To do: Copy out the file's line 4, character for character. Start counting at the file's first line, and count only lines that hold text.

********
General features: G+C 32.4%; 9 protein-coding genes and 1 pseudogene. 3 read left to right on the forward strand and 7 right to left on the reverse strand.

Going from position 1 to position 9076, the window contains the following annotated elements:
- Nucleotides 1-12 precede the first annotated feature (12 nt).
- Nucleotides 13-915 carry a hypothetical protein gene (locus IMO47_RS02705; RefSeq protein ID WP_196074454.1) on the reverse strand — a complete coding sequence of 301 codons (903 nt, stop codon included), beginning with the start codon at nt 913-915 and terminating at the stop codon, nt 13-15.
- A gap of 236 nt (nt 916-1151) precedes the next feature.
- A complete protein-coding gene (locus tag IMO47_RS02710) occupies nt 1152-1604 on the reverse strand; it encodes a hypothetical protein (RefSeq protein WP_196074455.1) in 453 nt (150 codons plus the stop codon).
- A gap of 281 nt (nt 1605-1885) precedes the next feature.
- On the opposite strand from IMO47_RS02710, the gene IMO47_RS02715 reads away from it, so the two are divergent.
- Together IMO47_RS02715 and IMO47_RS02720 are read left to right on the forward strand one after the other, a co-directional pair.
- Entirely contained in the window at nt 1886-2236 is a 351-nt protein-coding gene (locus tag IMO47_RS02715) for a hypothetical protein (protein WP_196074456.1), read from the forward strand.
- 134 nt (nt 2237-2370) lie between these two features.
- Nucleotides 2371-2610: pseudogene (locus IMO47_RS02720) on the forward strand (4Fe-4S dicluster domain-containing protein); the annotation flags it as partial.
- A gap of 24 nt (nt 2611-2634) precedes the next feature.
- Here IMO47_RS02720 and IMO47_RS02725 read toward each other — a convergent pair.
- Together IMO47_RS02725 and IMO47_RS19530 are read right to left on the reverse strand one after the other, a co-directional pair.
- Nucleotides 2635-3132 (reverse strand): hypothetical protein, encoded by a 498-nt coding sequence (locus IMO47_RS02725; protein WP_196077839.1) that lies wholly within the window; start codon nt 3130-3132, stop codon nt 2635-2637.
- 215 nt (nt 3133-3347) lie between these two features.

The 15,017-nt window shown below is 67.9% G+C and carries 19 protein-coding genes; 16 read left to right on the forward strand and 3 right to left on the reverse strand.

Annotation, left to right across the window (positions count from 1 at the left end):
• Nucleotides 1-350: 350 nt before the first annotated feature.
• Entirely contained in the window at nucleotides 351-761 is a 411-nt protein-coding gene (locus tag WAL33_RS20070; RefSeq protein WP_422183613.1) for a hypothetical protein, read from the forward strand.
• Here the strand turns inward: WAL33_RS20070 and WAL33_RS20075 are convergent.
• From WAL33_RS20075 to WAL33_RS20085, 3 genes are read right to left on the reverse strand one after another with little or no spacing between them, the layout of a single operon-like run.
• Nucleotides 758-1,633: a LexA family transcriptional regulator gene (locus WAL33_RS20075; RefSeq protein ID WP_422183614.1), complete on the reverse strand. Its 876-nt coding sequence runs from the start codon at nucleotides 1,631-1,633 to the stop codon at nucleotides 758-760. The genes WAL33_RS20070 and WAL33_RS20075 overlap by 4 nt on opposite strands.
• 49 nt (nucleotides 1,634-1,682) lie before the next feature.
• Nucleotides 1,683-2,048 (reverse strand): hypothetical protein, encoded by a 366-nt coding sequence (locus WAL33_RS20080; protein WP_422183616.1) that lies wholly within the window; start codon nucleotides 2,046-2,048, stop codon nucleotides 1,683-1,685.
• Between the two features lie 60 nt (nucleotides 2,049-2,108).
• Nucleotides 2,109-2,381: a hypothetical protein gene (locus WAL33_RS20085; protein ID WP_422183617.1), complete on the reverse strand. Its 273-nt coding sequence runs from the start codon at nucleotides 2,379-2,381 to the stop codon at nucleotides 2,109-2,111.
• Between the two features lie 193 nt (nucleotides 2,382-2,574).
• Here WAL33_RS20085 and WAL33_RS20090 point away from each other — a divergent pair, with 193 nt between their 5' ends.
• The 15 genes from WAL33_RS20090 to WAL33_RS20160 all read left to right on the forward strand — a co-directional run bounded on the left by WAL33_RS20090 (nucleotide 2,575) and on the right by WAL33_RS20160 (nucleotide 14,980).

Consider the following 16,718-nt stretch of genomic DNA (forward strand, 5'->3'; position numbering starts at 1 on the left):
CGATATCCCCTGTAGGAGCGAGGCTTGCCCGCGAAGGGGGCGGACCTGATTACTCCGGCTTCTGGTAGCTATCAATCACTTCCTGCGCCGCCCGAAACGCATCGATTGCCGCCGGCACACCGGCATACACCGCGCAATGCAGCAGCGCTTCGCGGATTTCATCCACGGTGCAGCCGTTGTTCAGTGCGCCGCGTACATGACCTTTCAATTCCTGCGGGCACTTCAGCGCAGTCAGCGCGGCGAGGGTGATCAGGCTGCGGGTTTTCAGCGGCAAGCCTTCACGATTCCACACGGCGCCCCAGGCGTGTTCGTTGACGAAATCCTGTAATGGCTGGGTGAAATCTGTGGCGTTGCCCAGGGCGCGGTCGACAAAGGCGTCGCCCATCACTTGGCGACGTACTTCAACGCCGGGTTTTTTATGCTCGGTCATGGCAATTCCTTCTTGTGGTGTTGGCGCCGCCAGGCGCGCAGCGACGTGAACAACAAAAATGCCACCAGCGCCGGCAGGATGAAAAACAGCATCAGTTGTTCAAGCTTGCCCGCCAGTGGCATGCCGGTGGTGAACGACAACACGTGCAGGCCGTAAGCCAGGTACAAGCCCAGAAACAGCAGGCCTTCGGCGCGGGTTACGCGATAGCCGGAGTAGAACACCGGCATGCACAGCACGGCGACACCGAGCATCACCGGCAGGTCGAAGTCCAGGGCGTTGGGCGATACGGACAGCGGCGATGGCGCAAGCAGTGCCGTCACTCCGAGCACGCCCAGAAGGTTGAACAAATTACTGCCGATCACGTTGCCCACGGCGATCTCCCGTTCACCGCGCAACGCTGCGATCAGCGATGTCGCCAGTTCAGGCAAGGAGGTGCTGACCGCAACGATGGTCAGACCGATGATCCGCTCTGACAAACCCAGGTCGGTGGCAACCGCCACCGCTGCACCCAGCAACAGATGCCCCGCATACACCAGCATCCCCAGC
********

- Nucleotides 13-915 carry a hypothetical protein gene (locus IMO47_RS02705; RefSeq protein ID WP_196074454.1) on the reverse strand — a complete coding sequence of 301 codons (903 nt, stop codon included), beginning with the start codon at nt 913-915 and terminating at the stop codon, nt 13-15.